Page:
I wish it were possible to award six or seven stars for a book and reader. This would be my choice for that combination. Listen and weep.
Ayn Rand meets Ted Nugent. If that's your cuppa, then go for it. But not for me, thx.
This is a somewhat less-than-great presentation of a great story. It documents what is likely the most amazing feat of sustained intelligence analysis ever performed against a target that should, by all rights, have been unbreakable. The intellectual level achieved by people like Alan Turing, as well as the selfless efforts of hundreds of others at BP are nothing short of amazing in retrospect.
The presentation is factual, detailed (some might say dry), and often hard to follow due to the lack of photos, numerical tables, and other information that is not conveyed by the audio alone. For example, if you can visually picture an Enigma machine after having listened to the written descriptions only, I congratulate you. I cannot. But I will now go seek out the photos, and I will know what I am looking at.
If you are looking for an action-packed war adventure, this book is not for you. If you are looking for thoughtful account of a crucial aspect of the war in the North Atlantic, you will like this one. I certainly did.
This story had the setup to address any number of serious political and religious issues: women's rights, crime & punishment, religion and persecution. Instead, it ducked the issues, and became a teen coming of age romance. All it needed was a vampire to complete the picture. I was disappointed.
Sir Richard, that is.
Francis Burton, that is.
First he gets resurrected and dragged all over Riverworld by Philip Jose Farmer with the greatest of all cowboys, Tom Mix as a sidekick.
Now, as if that's not enough, he's got to battle time-travelling gents and steam-punk historical persons with the eccentric poet Algernon Swinburne as a sidekick.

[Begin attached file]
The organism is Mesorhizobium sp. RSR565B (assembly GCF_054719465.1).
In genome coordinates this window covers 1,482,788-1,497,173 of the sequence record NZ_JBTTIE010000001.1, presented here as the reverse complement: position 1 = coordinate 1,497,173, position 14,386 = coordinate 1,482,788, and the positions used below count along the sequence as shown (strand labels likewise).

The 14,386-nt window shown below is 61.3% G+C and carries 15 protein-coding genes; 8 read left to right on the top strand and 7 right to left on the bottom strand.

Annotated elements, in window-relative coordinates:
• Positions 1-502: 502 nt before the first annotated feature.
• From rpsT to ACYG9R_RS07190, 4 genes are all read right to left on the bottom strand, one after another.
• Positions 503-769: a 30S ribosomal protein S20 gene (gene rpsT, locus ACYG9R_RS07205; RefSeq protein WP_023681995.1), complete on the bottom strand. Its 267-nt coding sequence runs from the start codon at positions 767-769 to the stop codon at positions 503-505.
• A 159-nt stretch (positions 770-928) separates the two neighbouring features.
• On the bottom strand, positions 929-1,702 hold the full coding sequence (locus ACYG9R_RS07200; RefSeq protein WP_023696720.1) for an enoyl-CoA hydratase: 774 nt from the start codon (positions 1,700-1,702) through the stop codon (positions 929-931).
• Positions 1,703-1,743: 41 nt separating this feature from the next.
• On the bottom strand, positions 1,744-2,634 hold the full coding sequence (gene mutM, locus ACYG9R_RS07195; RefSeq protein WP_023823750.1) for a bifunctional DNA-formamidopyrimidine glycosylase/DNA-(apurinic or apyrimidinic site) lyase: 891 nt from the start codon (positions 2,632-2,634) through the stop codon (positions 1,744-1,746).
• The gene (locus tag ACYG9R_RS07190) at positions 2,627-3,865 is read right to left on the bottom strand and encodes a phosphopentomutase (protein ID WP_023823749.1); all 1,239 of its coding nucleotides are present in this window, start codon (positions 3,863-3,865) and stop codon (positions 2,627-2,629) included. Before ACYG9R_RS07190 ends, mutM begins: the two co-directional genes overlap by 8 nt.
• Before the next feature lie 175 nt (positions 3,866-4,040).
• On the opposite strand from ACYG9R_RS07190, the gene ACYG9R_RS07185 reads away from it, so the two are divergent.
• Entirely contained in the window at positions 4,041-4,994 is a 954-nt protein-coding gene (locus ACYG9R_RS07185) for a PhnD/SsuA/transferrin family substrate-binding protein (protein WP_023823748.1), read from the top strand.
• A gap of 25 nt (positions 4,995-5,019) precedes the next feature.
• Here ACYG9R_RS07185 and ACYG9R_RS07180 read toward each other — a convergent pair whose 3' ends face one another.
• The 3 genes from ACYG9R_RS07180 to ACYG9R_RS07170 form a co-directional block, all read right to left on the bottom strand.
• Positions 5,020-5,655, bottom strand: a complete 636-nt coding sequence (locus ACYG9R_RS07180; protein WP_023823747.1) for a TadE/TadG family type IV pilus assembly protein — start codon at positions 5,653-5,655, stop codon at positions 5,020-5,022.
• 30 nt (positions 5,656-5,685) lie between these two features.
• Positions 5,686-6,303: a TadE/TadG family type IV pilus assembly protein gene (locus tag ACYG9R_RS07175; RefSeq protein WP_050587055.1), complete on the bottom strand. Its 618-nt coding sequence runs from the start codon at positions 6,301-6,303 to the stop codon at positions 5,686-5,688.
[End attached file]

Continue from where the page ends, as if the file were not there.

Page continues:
What is it about this fellow Burton?
For those who fear that all of this seems a little outlandish and fanciful, I would suggest that you do a little research on Sir Richard's actual life and adventures. They are at least as outrageous as anything in these books. Quite a fella, that.
This is a fun book, and where ever Richard might now be hanging out, I'll bet he is enjoying it, and translating it into 23 languages. Probably adding some dirty parts. For my part, I'll now charge straight ahead into the next volume, thank you very much.
This is a very harrowing, ultimately redemptive story. But the audio performance by the author is utterly outstanding, among the best I have ever listened to.
I'm pretty sure that Chuck Palahniuk is not an acquired taste. You'll know within the first couple of pages of any of his books or stories whether you like his work or hate it. I'm in the former category. If you are easily offended, stay away from his writing. Like his other books, this one starts out with a premis so unsettling and bizarre (death induced by an ancient nursery rhyme) that it's hard to imagine how he might sustain it. But somehow he does - and with style.
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